Explore This IssueDecember 2015
The article “Provider-Based Conversions” (ENTtoday, September 2015) presented little in the way of alternatives to practitioners stressed by the changes in the healthcare “business.” Spending less time practicing medicine, and more time dealing with administrative and financial burdens, it’s easy to see why the constant cry of “Sell or else!” is seductive.
However, it’s important to know that there are alternatives to selling your practice. And if you are being courted by a hospital or system, keep two words in mind: seller beware.
In recent years, financial pressures have convinced hospitals that they must merge into large corporate entities to survive, and that they must acquire physician practices to insure a strong referral base. As a result, hospitals are predatory in their quest for physician services. The business of medicine has emerged as a force that physicians are unprepared to understand or deal with. Hospitals sell these stressed individuals the idea that if they become full-time employees, their troubles are over. No more rent to pay, insurance to acquire, or bills to send out. Utopia is here! Or is it?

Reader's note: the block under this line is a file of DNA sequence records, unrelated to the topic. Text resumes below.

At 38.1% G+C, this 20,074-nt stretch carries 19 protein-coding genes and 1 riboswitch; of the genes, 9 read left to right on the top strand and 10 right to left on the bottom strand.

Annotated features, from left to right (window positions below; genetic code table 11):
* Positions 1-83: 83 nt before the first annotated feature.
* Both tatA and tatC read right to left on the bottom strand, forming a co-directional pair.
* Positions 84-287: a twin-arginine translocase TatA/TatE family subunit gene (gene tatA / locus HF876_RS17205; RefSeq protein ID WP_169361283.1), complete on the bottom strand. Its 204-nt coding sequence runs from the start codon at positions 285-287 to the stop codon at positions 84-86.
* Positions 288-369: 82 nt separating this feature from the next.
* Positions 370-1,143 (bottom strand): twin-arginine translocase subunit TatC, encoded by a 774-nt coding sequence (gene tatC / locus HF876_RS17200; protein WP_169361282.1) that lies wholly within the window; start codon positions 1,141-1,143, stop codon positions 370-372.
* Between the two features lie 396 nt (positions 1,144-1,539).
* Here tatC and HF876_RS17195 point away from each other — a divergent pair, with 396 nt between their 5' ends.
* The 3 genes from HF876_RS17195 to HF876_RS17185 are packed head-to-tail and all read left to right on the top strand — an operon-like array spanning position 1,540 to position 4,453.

But what can physicians do to eliminate the hassle factors without sacrificing autonomy by becoming an employee of a hospital conglomerate?
One solution is for our trade organizations to organize an alternative to the sale of practices by putting a large MSO in place for members to join, which will offer all of the same services that the hospital and corporate predators are selling: EHR systems, billing and collection entities, insurance, practice management, HR, pension planning, etc. This could be done by us, for us. It simply takes vision and leadership. Physicians would still own practices and yet have relief from the hassle factors driving them to a move toward employee status.
A second option is to engage groups that will evaluate and manage your practice for a fee. You will still own your practice but will outsource the hassles so you can focus on practicing medicine.
Third, you can join with other surgeons who are facing similar threats to form surgical groups that share all of the elements required to function (like Ace Hardware).
Finally, organize and communicate with other otolaryngologists in your region who are facing similar threats. These practices can no longer be looked at as a threat—jumping into a lifeboat together will save you and your competitors from the threat of acquisition.
So why do we find ourselves in this situation? Because we, the doctors, have allowed it. We, and our representative trade organizations, failed to see the armada sailing toward us. Is it too late? For some it is. But for many, there is still a chance to take back control of our profession before medicine becomes just another “job” staffed by mid-level shift workers.